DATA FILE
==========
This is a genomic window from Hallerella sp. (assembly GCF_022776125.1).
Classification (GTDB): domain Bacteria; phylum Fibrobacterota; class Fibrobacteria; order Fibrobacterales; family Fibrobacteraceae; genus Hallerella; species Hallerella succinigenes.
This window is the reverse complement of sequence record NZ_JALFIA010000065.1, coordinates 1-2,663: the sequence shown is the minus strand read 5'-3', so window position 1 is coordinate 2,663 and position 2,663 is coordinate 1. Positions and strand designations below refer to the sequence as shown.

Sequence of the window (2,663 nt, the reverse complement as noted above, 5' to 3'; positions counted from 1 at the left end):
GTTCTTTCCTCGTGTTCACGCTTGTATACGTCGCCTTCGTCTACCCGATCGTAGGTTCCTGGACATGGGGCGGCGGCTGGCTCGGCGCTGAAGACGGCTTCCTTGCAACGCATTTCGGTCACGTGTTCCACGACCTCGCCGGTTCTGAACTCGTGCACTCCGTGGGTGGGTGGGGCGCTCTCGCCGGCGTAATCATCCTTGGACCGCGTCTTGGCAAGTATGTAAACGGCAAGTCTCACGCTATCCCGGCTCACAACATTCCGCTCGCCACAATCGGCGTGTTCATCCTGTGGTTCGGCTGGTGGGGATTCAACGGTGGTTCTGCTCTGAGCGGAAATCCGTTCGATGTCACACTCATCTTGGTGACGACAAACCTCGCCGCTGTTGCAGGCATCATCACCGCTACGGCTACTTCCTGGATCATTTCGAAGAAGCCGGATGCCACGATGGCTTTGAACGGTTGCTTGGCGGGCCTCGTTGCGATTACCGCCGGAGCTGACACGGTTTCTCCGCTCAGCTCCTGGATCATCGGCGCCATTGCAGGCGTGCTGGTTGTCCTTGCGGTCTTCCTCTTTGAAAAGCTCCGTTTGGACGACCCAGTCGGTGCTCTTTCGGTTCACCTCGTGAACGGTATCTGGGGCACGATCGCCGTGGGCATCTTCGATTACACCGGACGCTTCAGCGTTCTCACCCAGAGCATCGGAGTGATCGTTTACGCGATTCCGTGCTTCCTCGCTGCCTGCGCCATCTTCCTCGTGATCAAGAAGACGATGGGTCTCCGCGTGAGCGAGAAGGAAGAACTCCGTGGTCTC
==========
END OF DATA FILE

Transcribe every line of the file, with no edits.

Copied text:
This is a genomic window from Hallerella sp. (assembly GCF_022776125.1).
Classification (GTDB): domain Bacteria; phylum Fibrobacterota; class Fibrobacteria; order Fibrobacterales; family Fibrobacteraceae; genus Hallerella; species Hallerella succinigenes.
This window is the reverse complement of sequence record NZ_JALFIA010000065.1, coordinates 1-2,663: the sequence shown is the minus strand read 5'-3', so window position 1 is coordinate 2,663 and position 2,663 is coordinate 1. Positions and strand designations below refer to the sequence as shown.

Sequence of the window (2,663 nt, the reverse complement as noted above, 5' to 3'; positions counted from 1 at the left end):
GTTCTTTCCTCGTGTTCACGCTTGTATACGTCGCCTTCGTCTACCCGATCGTAGGTTCCTGGACATGGGGCGGCGGCTGGCTCGGCGCTGAAGACGGCTTCCTTGCAACGCATTTCGGTCACGTGTTCCACGACCTCGCCGGTTCTGAACTCGTGCACTCCGTGGGTGGGTGGGGCGCTCTCGCCGGCGTAATCATCCTTGGACCGCGTCTTGGCAAGTATGTAAACGGCAAGTCTCACGCTATCCCGGCTCACAACATTCCGCTCGCCACAATCGGCGTGTTCATCCTGTGGTTCGGCTGGTGGGGATTCAACGGTGGTTCTGCTCTGAGCGGAAATCCGTTCGATGTCACACTCATCTTGGTGACGACAAACCTCGCCGCTGTTGCAGGCATCATCACCGCTACGGCTACTTCCTGGATCATTTCGAAGAAGCCGGATGCCACGATGGCTTTGAACGGTTGCTTGGCGGGCCTCGTTGCGATTACCGCCGGAGCTGACACGGTTTCTCCGCTCAGCTCCTGGATCATCGGCGCCATTGCAGGCGTGCTGGTTGTCCTTGCGGTCTTCCTCTTTGAAAAGCTCCGTTTGGACGACCCAGTCGGTGCTCTTTCGGTTCACCTCGTGAACGGTATCTGGGGCACGATCGCCGTGGGCATCTTCGATTACACCGGACGCTTCAGCGTTCTCACCCAGAGCATCGGAGTGATCGTTTACGCGATTCCGTGCTTCCTCGCTGCCTGCGCCATCTTCCTCGTGATCAAGAAGACGATGGGTCTCCGCGTGAGCGAGAAGGAAGAACTCCGTGGTCTC